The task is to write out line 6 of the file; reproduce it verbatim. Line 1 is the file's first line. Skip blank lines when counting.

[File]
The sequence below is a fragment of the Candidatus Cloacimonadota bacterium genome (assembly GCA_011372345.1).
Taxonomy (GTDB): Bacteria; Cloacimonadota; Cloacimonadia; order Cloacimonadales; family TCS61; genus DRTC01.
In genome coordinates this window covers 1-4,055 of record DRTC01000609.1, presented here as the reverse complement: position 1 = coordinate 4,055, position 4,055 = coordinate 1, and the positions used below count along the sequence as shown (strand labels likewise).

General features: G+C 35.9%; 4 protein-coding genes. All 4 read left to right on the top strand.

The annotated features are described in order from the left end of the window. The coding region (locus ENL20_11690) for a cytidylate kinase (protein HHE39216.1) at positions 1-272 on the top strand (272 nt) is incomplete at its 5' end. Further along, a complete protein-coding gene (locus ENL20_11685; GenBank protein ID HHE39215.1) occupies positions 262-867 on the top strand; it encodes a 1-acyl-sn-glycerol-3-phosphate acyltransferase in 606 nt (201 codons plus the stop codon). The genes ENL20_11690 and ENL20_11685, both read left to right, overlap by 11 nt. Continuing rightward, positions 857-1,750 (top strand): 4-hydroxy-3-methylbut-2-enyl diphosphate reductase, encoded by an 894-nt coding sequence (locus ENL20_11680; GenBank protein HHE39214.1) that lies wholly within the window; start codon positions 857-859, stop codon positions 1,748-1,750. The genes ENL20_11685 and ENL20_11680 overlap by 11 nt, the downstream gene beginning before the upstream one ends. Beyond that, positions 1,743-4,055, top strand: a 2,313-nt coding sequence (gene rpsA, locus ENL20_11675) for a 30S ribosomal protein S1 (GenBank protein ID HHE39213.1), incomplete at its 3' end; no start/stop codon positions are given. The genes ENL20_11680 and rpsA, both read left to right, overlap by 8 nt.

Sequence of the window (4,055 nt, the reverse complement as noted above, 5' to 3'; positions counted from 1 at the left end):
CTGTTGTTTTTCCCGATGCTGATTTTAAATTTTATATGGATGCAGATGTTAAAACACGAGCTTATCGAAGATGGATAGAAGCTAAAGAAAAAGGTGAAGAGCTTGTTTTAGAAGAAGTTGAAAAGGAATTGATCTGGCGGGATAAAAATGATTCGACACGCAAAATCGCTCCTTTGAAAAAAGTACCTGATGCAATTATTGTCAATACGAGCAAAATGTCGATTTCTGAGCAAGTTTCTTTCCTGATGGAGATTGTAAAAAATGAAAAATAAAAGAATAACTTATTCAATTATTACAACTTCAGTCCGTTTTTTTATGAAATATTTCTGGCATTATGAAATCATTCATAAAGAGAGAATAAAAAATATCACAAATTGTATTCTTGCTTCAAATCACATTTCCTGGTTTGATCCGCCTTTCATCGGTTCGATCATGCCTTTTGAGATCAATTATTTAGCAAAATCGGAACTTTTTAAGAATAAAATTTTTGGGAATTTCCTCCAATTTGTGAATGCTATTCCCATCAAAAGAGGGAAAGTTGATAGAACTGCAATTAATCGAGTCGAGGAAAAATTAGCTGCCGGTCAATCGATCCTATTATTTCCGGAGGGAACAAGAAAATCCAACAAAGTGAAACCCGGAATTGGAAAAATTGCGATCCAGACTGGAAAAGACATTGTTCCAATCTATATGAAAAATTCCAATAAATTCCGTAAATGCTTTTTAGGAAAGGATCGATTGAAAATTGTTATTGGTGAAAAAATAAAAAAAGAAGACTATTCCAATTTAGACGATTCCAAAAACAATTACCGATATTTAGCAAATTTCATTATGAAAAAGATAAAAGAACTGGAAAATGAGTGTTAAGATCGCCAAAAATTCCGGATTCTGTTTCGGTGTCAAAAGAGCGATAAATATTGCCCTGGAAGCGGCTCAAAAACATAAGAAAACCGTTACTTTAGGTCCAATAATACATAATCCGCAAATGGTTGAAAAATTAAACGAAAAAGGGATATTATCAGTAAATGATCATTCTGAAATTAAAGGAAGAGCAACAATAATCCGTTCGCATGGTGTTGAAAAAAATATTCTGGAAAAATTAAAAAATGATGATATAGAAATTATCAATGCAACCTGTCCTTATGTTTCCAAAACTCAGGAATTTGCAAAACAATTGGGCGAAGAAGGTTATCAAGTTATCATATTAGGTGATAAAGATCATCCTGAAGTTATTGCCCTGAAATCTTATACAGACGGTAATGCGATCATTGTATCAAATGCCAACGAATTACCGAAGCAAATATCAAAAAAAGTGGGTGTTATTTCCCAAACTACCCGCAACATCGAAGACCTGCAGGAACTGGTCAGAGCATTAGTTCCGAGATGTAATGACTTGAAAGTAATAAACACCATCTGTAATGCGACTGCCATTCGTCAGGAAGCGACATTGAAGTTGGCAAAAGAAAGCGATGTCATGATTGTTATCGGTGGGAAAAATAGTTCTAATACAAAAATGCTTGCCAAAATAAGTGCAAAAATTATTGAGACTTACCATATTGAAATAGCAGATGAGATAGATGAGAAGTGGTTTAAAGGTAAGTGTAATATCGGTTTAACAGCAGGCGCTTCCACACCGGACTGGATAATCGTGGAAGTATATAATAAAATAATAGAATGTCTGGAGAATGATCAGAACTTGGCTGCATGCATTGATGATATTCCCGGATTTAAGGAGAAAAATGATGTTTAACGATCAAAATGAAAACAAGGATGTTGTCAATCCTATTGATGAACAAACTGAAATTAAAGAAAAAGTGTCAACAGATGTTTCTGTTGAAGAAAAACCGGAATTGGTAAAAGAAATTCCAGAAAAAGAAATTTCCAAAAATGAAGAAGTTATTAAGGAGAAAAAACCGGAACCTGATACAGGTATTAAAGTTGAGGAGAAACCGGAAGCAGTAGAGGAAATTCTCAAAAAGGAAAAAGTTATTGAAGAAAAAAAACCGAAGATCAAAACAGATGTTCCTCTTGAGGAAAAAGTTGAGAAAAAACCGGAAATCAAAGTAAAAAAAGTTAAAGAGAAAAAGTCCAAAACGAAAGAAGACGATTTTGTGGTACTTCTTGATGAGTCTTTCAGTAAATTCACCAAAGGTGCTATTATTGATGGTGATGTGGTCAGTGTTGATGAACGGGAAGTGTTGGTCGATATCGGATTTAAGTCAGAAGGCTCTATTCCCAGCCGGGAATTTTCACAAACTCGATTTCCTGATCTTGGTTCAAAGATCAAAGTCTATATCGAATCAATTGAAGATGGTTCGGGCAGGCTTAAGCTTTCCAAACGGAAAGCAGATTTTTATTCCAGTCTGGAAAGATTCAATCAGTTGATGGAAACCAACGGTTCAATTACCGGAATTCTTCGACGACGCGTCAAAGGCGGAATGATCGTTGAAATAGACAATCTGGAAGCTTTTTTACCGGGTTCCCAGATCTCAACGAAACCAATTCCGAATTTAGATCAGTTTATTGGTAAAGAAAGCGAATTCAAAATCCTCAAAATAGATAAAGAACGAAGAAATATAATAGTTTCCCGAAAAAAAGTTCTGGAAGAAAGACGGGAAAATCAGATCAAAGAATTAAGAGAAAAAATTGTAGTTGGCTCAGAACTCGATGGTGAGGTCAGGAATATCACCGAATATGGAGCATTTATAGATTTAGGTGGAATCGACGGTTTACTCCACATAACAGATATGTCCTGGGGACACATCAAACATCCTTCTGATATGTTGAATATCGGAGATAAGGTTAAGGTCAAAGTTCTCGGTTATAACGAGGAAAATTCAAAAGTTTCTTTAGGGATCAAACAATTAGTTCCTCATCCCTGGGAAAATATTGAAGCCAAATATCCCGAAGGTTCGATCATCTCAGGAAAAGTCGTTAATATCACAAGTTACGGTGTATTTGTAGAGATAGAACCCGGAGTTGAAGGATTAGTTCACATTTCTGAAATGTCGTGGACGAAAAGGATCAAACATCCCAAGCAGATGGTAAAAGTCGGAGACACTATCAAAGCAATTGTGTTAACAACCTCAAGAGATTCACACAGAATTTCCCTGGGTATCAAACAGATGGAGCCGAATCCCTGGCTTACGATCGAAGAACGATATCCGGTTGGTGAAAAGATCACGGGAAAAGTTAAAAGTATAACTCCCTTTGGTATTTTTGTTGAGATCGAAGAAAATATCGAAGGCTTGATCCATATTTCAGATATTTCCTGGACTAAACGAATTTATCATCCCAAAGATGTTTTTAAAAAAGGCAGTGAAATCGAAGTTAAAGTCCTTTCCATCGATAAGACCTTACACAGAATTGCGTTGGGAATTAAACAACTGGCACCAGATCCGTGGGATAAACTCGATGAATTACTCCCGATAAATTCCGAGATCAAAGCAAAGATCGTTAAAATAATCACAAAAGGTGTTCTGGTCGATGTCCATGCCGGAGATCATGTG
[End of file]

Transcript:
Sequence of the window (4,055 nt, the reverse complement as noted above, 5' to 3'; positions counted from 1 at the left end):